I want to talk about the coolest innovation in the PDP Victrix Pro BFG controller and that is without doubt the fact that almost every face button is interchangeable. No need to worry about whether you like your analogue sticks offset or symmetrical as you can have either by just simply unscrewing the top of each segment and cleverly flipping it around. There’s no hall effect sticks on offer here, but I think that the fact that they totally pull out hopefully negate that a little bit.
If that wasn’t enough for you, the entire right side can be swapped out with a fight pad that has flatter, more clicking versions of each of the four face buttons as well as the R1/R2 buttons on the top right as well. Obviously, this will only be useful for fighting game fans, but it’s still super cool to be able to swap out entire components of a controller.
Like with the rest of the customisable controllers on the market, you’ve got a variety of analogue sticks of different heights and a number of D-Pads on offer too, but more interestingly is the analogue stick gates that cleverly limit movement. Again, not something that I’ve seen done before, but super clever and effective.
PDP has this incredible patented trigger stop mechanic that allows five different stopping points which is more than I’ve seen on any controller and truthfully I don’t know that I could go back to anything less. The difference between each of them is super small, but when you’re getting into this level of controller, all of the little differences in personalisation matter.
There’s also four back buttons on the back of the controller and I’ve often criticised PS5 Pro controllers other than the DualSense Edge for how they handle mapping these (unless you’re using the PC app), but the solution here is simpler than most. You just press the dedicated button on the back, hold down one of the back buttons and then select which button you’d like to map. There’s three easy to distinguish profiles that you can store on controller too.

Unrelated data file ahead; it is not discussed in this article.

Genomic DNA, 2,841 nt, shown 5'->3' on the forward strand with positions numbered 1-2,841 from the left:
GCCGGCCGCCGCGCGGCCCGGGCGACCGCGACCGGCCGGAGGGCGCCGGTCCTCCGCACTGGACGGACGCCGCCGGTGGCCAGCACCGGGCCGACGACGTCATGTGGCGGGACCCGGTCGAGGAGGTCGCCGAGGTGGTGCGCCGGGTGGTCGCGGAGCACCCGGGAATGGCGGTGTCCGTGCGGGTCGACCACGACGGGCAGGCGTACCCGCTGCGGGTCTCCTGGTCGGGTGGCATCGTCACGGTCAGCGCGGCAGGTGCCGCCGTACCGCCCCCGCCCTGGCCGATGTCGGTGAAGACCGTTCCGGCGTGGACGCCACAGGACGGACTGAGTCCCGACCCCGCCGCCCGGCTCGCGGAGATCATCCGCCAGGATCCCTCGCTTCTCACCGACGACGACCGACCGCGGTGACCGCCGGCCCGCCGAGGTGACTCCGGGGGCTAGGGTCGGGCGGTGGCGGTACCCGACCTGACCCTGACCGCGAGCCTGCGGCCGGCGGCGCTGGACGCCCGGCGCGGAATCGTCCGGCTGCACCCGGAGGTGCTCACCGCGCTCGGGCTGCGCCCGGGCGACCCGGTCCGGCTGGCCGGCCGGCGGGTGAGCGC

The Pro BFG controller connects over a USB-A dongle that can be used with the PS5, PS4 or PC, and if you’re wanting to connect audio, there’s a 3.5mm port that you can connect a headset to for low latency with a number of different EQ profiles onboard the controller in addition to being able to control the audio levels through the controller.
Unfortunately, even though this is a PlayStation licensed controller, just like all of the other third-party PS5 Pro controllers, you won’t get any form of vibration or adaptive trigger functionality whilst gaming on a PS5, which is a bummer.
The weight of the controller is a little bit light for most people’s liking as well, and I really loved that the Nacon Revolution 5 Pro had a number of weights that could be swapped in and out, so that’s something I’d like to see on the next version here, but what is on offer is a really solid controller with some excellent ideas in customisation.
The PDP Victrix Pro BFG PS5 controller is one of the most customisable on the market with the ability to swap between offset and symetrical analogue sticks or a whole fighting pad. Its clever use of its patented trigger stop design is also super cool to see although like other third-party PS5 controllers, the lack of rumble ultimately hurts it.